(Review originally posted on my livejournal account: http://intoyourlungs.livejournal.com/33165.html)Why I Read It:
This was required reading for Religious Themes in Literature II class (which has emphasis on Buddhism, as opposed to Judeo-Christian themes, which was last semester).
Like Bow Grip (which I reviewed yesterday), this is another Canadian novel that is not at all well-known. This book DID cause a bit of a stir when it was published in 1930 though, mostly because of its very blatant anti-war sentiment and his less than flattering depiction of Canadian generals.
One of the most striking things about this novel, and this isn't wholly original or anything, is its depiction of war as a totally futile endeavour. The novel largely takes place in the trenches of the First World War and are based off Harrison's personal experience with the war (though he didn't actually participate in the war relatively long due to a foot injury) and they show how pointless trench warfare is. There's no actual honour in fighting in the war, at least from the narrator's point-of-view, and this is part of what caused controversy when they novel was first released -- people wanted to believe that war was a noble endeavour, and people who didn't concur with that were obviously not "real" men. Harrison challenged this and did so in a way that wasn't preachy, nor like he was trying to push a personal agenda (though it was something he most likely believed himself).
What was equally striking, and also not groundbreaking (by today's standards anyway) in terms of originality, was how the "enemy" in the novel was depicted. It's WWI, so the obvious enemy is the Germans, but not in the eyes of the narrator. There's this amazing scene in the novel where the narrator has to run through No Man's Land and attack the German trenches and try to take soldiers if possible. The narrator ends up brutally murdering a German soldier and taking two other young German soldiers as his prisoners. But when he's running his two prisoners back to his trenches, there's an obvious sense of solidarity, and he comes to the realization that he's JUST like them: a young kid going to war for glory and finding himself in a pointless war of attrition and mindlessly following orders. Again, it's not incredibly original, but the way it's written is powerful and just.. I don't even know. Maybe it's Harrison's personal experience with the war that's shining through here (even though this is by no means an autobiography) or what, but it's powerful stuff.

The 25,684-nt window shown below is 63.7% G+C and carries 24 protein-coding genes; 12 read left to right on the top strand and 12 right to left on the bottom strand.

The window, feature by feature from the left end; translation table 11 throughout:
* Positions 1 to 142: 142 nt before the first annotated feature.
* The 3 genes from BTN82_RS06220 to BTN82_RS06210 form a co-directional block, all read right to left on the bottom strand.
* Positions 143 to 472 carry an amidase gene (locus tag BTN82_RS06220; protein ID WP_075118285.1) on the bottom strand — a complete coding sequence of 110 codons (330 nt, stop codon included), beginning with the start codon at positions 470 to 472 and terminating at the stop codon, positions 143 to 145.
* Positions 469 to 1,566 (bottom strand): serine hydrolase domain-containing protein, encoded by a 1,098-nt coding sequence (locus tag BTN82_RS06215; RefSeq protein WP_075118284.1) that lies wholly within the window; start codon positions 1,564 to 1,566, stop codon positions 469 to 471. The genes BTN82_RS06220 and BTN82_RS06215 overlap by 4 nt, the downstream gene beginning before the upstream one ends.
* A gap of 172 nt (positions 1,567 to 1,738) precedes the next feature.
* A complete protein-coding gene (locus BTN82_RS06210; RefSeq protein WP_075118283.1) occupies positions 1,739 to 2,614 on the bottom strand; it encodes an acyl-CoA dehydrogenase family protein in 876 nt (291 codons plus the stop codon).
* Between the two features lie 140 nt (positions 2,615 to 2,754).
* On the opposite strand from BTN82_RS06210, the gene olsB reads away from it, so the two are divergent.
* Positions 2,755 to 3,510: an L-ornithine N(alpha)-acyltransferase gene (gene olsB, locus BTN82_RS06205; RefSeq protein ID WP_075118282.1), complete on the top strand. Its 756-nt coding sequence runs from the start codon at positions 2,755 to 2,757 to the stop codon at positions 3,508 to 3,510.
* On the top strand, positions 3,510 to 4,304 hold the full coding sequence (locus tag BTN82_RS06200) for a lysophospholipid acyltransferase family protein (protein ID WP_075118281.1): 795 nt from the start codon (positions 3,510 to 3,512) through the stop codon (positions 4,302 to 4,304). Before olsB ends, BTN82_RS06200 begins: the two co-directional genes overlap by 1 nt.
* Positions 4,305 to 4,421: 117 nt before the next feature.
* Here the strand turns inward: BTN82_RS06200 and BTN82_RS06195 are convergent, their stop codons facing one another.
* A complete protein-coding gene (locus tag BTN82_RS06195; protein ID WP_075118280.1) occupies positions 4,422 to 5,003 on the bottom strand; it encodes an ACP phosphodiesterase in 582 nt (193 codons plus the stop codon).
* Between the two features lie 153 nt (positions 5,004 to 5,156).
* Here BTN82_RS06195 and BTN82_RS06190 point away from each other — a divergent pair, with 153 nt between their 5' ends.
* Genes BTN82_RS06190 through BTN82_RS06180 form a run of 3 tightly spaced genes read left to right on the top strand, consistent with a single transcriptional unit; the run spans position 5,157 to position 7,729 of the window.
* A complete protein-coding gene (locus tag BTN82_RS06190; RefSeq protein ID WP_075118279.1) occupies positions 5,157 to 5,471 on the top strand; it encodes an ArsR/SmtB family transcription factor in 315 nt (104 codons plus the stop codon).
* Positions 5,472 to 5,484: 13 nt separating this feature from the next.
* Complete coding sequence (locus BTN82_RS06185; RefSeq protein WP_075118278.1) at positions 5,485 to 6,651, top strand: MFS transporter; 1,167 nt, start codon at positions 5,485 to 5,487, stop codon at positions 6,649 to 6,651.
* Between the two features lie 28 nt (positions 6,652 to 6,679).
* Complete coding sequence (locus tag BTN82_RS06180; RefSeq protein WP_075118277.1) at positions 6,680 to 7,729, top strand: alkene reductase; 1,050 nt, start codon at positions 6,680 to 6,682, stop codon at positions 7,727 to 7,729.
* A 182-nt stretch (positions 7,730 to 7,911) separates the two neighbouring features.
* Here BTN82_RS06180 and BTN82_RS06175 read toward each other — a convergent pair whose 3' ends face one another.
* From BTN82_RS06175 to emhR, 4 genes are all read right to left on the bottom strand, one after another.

Another element of the novel I really want to discuss is how the novel utilizes the grotesque. Being set in the trenches, the narrator is very obviously surrounded by death and there are some VERY gruesome descriptions to be found within the covers of this book. But it never felt like these graphic descriptions were put in the novel to be exploitative, or solely shocking -- it feels much more honest and candid than that. Instead, the revelation of this violence feels like it's just trying to give more insight into what was actually going on in the war (which is a lot of obvious stuff to us, but back then was largely undocumented).
I'm kind of curious why this book hasn't passed the test of time -- it really is quite good, though I can't say how it compared to other war novels as I haven't read a whole lot of them. Either way, I enjoyed this book on its own merits, which I think are many.Final Judgment:
This is a strong emotionally powerful novel about a young man's experience in the trenches and it is so bare and honest that it hurts. This book has a blatant anti-war sentiment without being preachy and I feel like I've gained some kind of insight into the First World War that I didn't have before (which I believe was Harrison's intent when he originally published this.) It has a lot of moments that really resonated with me because of how REAL it felt. I highly recommend this, especially if you're at all interested in war novels.